They sat back, resting and enjoying the cool of the evening. Tommy went inside and came back with a glass of Kool-Aid loaded with ice. He brought his mom a glass of ice tea. She thanked him and lit a cigarette which Tommy had to admit looked and smelled good. He’d have to hit up Kirk for a smoke tomorrow. His thoughts were interrupted by his mom. “So how’s it going with Mr. Rose?” Tommy looked over at her. She had her eyes closed and had her head resting on the back of her chair. She seemed very comfortable and at ease. He didn’t want to worry her.
“It’s going good, mom. I don’t see him much anymore. It’s mostly Mrs. Rose and the two kids. I like them all a lot.” He was quiet for a moment. “You really don’t have to worry.”
Tommy honestly hadn’t had much trouble lately with Mr. Rose. He’d baby sat a few times and everything had gone fine. Mr. Rose had been pretty drunk at the end of those evenings, but Tommy had only had to deal with Mrs. Rose. She was the one to pay him and seemed eager for him to get out the door and go home. Once, when he was outside walking to his bike he heard them start fighting. Words raised in anger. He hurried away on his bicycle wondering if their yelling was going to wake up Willie and Jessie. He got home that night, checked in with his mom, and quietly crawled into bed. He’d bought an ear-plug listening device for his radio so he could listen in bed without bothering Steve. The last song he remembered before he fell asleep was ‘Runaway’ by Del Shannon. When his mom checked in on him later before she went to bed, Tommy was smiling in his sleep. She turned his radio off, brushed his hair off his forehead, and went to bed herself, happy that her oldest boy seemed to be having a pretty good summer.
If you asked Tommy about it he would tell you that, Yes, he was having a pretty good summer. Good enough that was, until his mom told him that his dad was coming over for a visit. It was about a week after they had been talking in the back yard, the first week of August, and Immediately when he heard the news his anxiety level with up off the charts. He actually started perspiring he was so nervous.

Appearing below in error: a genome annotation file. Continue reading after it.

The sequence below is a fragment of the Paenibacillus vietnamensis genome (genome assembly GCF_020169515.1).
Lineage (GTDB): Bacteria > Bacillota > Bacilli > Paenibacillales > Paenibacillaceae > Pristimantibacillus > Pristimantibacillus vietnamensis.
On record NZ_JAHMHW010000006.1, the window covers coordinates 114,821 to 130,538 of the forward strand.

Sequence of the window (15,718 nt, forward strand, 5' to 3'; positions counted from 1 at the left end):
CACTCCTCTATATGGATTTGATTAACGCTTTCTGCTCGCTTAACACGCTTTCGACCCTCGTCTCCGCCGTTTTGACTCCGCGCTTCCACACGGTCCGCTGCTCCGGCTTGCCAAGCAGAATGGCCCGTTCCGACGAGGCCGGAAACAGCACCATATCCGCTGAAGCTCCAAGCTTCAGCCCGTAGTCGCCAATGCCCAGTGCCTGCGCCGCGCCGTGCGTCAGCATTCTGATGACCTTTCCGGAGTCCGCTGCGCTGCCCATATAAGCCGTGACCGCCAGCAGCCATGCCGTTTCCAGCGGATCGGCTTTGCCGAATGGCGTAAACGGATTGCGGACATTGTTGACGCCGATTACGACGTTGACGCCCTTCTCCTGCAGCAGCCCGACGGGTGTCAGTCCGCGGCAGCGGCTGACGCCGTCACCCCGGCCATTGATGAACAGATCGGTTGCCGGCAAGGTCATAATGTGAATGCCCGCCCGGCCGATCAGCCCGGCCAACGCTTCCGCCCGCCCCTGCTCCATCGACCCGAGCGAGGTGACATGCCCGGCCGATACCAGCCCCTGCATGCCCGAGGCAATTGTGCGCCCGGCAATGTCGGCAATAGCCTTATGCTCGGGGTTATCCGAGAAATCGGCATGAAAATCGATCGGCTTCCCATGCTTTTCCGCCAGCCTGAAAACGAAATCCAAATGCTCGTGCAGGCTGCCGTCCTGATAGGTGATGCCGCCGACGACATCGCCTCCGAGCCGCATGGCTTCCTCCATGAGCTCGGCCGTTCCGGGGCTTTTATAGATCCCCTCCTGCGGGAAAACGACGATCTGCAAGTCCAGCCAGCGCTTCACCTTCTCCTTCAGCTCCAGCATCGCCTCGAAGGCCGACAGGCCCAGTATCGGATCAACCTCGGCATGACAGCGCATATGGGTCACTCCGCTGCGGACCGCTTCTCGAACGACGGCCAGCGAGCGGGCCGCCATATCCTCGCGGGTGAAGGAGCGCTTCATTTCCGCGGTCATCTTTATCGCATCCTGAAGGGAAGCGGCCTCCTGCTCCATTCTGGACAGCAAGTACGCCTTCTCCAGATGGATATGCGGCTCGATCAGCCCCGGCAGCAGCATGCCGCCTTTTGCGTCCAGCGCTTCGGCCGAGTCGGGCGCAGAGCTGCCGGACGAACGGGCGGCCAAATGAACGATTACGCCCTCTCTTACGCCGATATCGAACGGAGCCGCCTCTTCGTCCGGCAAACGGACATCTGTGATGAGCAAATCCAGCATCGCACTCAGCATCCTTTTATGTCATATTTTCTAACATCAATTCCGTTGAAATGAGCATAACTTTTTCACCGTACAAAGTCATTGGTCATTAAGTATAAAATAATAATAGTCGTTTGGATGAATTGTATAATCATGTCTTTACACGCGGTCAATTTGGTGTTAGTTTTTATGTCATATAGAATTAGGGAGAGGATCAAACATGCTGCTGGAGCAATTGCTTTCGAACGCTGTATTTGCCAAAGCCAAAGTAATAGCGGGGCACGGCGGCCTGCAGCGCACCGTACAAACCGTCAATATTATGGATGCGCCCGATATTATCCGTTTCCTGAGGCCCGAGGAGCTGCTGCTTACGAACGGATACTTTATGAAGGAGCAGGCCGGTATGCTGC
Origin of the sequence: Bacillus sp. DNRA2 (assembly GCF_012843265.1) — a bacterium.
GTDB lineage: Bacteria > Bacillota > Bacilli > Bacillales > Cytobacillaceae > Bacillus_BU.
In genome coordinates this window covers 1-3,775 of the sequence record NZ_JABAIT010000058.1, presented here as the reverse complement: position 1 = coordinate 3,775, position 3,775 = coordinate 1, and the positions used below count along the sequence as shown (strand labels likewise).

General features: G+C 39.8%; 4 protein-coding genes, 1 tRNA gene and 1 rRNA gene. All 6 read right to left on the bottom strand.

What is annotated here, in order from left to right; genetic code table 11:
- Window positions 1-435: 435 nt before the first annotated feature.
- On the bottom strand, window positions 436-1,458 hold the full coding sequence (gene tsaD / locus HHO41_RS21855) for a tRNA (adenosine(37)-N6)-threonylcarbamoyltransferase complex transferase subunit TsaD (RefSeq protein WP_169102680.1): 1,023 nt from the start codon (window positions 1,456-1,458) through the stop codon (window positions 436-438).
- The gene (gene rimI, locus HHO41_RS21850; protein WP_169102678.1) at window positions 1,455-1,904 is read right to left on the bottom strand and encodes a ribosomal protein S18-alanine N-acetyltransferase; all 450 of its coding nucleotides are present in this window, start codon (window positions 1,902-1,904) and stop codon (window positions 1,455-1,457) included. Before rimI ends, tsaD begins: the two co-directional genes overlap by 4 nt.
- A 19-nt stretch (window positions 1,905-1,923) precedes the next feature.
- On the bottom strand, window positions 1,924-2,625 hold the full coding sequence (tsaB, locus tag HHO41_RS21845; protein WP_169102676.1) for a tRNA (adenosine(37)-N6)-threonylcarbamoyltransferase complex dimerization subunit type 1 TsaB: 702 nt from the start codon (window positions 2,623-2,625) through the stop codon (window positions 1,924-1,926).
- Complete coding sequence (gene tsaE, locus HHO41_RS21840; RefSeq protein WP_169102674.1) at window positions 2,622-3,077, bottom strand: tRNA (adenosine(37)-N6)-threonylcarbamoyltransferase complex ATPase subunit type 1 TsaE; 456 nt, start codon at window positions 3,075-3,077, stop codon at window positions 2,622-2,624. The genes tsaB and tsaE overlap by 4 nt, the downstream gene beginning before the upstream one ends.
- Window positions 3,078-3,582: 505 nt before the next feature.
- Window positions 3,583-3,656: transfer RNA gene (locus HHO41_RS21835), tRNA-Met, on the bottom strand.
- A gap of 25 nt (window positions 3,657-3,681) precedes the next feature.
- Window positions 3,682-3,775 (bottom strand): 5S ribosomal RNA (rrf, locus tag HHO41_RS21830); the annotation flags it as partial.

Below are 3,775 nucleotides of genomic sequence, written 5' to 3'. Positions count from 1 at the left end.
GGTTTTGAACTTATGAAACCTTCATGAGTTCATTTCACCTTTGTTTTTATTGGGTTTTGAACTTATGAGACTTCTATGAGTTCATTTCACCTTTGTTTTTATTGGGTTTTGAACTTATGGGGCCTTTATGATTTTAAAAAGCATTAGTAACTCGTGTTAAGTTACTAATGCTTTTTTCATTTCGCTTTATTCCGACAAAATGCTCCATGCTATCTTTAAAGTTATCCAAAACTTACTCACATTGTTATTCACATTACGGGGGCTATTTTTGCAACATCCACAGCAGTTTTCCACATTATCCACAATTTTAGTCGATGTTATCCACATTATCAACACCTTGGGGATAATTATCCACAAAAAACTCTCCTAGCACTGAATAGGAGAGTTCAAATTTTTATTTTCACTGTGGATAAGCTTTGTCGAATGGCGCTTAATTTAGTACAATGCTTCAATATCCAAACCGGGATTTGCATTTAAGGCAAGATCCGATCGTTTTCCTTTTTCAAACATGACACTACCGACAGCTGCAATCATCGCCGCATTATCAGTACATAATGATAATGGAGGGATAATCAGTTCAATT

“By why? Mom,” he asked trying not to sound whiney. They had just finished dinner and were sitting around the kitchen table. “Why can’t we just go on like now?”
She gave him a look. “Because I told you so, that’s why.” It was a sharp response and got the point across. Tommy actually flinched. She backed off a notch and softened her tone, making eye contact with them all. “Look, your father and I made an agreement that when he left he would try to come back occasionally to visit each of you.” She sighed, “I know he hasn’t been too good about it, but he wants to come over this Saturday around 1:00 pm. He’ll see you, Tommy, first, then Steve, then the girls.”
Tommy realized he had to be a man about this. Try to set an example for his brother and sisters. He knew his mom was counting on him. “Ok,” he said, trying to sound upbeat. “It’ll be good to see him.” He didn’t add the rest of what he was thinking which was ‘I guess.’ His mom smiled at him, letting him know she appreciated that he was willing to try.
To make matters worse, Saturday dawned cloudy and by the time it was 1:00 pm it had been raining all morning. Tommy was in the garage cleaning up his bike listening to his radio when his dad showed up. He was driving a new looking, shining little red sports car. Tommy had never seen it before. His dad got out and hurried into the garage shaking the rain from his jacket. Tommy’s dad was a tall, good looking man with a trim, athletic build. His dark hair was showing flecks of grey through his severe buzz cut hair style. His wore his clothes well, and today had on pressed khaki pants, wing tip shoes and a crisp, blue, dress shirt. He smiled when he entered the garage as he approached Tommy.